By Perle Desir, Opinion Writer
On Friday, January 20, 2017, Donald Trump, a declared Presbytarian, swore on the Bible to “faithfully execute the Office of President of the United States.” Ten days later, he called for a temporary ban, lasting 120 days, to prevent terrorists from entering the United States. Iran, Iraq, Libya, Somalia, Sudan, Syria, and Yemen were the Muslim-majority countries listed under this order.
Three questions come to mind when discussing the Muslim ban.
One: is this legal? According to ProPublica, per section 212 (f) of the Immigration and Nationality Act, this governmental decision, though controversial, is permissible.
Two: is this about religion? “This is not about religion – this is about terror and keeping our country safe”, President Donald Trump said in a statement released by the White House. Pretending to know another man’s mind is outlandish. And so, no matter the skepticism, these words are to be taken at face value.
Three: is this Christian? It is commonly known that conservative Christians, evangelicals especially, played a key role in Trump’s political coalition. Many identified with his message of “Making America Great Again.”
As a cradle Roman Catholic, raised with Scriptures that dictate extending love to others, caring about the oppressed and welcoming one’s neighbor, I am intrigued by the large number of self-identified Christians who fully support Trump’s policies.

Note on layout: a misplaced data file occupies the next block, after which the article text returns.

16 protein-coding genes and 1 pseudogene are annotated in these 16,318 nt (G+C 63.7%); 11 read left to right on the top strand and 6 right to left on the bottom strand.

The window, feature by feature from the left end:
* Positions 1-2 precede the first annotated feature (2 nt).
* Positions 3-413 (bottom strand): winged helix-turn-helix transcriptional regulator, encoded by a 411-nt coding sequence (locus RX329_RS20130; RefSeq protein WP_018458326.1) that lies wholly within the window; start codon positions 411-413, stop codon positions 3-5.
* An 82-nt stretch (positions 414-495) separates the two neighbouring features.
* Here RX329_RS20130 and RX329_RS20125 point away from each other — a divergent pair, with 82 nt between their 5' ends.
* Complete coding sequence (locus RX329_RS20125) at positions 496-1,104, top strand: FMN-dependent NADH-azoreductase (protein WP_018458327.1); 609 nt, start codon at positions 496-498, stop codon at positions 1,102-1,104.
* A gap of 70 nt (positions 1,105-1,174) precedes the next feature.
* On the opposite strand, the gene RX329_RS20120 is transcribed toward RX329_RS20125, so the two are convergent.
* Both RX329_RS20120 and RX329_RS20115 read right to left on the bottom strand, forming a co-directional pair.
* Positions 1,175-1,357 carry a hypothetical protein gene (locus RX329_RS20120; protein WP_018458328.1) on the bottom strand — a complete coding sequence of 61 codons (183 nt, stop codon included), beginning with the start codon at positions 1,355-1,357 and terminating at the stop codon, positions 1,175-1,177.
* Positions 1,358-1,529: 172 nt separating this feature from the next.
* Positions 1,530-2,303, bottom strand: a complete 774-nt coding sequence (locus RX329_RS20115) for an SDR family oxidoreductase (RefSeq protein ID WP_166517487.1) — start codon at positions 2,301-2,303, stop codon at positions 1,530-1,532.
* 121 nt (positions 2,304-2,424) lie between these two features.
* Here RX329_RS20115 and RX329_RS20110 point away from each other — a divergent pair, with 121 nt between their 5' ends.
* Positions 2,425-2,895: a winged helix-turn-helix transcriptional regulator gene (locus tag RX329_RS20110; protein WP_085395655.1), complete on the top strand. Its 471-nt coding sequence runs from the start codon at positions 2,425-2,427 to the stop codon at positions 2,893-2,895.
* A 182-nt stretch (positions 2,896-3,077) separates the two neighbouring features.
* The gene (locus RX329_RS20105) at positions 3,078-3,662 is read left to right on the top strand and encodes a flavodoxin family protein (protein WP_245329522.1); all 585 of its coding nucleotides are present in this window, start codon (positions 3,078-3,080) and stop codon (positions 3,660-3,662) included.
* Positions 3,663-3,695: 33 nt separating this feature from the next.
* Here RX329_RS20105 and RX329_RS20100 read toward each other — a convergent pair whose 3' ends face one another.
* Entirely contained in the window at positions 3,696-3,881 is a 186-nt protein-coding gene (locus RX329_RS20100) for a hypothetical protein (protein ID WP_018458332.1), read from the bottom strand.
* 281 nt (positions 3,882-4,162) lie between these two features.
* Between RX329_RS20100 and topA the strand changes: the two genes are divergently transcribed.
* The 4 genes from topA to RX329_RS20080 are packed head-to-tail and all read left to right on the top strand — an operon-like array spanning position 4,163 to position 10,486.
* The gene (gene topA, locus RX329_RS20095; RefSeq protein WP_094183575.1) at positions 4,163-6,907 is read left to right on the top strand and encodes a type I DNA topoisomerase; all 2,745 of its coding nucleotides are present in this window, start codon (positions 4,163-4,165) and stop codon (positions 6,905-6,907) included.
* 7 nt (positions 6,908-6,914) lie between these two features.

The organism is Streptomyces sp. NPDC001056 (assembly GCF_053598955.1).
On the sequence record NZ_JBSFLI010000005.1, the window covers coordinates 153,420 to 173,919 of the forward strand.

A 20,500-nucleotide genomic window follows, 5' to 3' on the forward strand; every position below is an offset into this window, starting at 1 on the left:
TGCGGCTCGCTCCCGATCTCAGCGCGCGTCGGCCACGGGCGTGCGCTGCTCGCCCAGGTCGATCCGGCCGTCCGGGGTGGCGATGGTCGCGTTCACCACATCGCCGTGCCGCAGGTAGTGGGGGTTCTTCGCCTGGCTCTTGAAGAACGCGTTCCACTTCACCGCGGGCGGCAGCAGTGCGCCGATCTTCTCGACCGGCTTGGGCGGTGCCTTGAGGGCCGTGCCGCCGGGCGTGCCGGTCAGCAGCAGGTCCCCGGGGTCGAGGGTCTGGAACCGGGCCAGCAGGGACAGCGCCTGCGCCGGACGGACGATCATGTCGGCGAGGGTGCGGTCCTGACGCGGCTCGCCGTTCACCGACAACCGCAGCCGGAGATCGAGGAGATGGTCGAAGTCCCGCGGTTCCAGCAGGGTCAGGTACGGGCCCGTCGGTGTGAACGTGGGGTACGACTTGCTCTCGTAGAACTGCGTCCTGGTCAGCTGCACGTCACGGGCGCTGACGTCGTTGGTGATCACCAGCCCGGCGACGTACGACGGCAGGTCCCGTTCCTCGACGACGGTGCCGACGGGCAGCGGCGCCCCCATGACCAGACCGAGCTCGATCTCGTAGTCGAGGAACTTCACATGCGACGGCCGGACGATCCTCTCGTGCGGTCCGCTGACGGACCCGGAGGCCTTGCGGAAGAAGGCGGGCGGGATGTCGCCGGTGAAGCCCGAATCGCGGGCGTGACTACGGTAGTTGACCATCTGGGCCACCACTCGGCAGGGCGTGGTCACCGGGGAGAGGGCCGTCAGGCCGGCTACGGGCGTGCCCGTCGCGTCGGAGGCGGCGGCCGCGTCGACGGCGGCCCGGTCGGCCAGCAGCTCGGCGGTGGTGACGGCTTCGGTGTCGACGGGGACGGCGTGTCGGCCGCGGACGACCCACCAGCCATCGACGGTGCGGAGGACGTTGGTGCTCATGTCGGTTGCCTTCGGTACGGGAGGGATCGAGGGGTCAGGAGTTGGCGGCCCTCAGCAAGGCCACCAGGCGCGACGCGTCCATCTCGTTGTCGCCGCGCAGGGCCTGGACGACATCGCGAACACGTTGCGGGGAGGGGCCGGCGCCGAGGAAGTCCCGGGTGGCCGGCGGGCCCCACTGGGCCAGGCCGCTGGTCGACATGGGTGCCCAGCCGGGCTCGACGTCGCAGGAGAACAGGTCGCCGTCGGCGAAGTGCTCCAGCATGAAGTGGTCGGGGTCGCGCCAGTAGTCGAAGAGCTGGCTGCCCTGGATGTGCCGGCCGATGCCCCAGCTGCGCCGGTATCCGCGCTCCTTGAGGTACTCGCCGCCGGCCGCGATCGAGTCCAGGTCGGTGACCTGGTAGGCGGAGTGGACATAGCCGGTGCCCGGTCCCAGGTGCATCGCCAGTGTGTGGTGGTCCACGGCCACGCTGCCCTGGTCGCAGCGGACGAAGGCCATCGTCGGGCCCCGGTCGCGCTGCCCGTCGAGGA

Does turning away Muslim refugees and their families while contemplating a database to track all Muslim U.S. citizens line up with Christian values?
Christian faith means many things to many people. Nevertheless, it is an uncontested fact that according to Jesus in the Gospels, the most important moral principle is to love God and to love your neighbor as yourself.
With this in mind, there is but one conclusion: A Christian who supports Trump’s Muslim ban supports it in spite of Christian convictions
Being Christian is to understand that love trumps fear and to know that such a love is sacrificial; that it requires selflessness and putting one’s neighbor first.
Turning our backs to Muslim refugees seeking security in our land, refusing to challenge our fears, and putting ourselves and safety first at the expense of disempowering others simply doesn’t reflect Christian belief.
According to Aristotle Papanikolaou, co-director of the Orthodox Christian Studies Center at Fordham University, “a politics of empathy” is necessary within the Christian community. All Christians must imagine what it would be like in the body of the oppressed; in the shoes of Muslim individuals afraid to travel overseas to visit their family and risk a deinal of re-enty into the US.
These times call for Christians to stand with the oppressed. We no longer need Christians who pick and choose which Gospels to quote in order to justify fear-triggered behavior. We no longer need Christians who put themselves and their own safety above anyone else’s at the expense of terrorizing vulnerable communities.
A version of this article appeared in the Tuesday, February 21st print edition.
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